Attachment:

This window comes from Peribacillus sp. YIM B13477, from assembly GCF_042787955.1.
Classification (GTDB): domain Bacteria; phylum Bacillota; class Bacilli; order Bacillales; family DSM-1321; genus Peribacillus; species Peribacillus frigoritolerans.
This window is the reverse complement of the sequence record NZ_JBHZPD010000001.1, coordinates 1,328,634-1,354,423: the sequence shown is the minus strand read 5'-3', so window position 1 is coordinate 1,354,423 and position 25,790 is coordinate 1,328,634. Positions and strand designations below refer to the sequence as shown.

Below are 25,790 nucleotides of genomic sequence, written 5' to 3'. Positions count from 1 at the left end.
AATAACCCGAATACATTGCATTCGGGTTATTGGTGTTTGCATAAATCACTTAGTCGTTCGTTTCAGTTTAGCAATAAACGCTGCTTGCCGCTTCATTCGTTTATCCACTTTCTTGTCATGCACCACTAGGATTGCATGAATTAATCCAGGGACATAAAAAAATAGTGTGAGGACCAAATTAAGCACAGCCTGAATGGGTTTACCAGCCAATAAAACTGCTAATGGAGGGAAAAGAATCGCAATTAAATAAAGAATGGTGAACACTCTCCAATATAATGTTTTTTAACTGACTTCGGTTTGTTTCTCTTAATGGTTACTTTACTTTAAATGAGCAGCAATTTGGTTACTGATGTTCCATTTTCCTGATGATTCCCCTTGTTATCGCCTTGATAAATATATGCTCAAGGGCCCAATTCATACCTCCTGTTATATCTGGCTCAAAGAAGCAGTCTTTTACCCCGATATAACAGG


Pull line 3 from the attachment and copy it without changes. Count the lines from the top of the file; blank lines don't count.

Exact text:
This window is the reverse complement of the sequence record NZ_JBHZPD010000001.1, coordinates 1,328,634-1,354,423: the sequence shown is the minus strand read 5'-3', so window position 1 is coordinate 1,354,423 and position 25,790 is coordinate 1,328,634. Positions and strand designations below refer to the sequence as shown.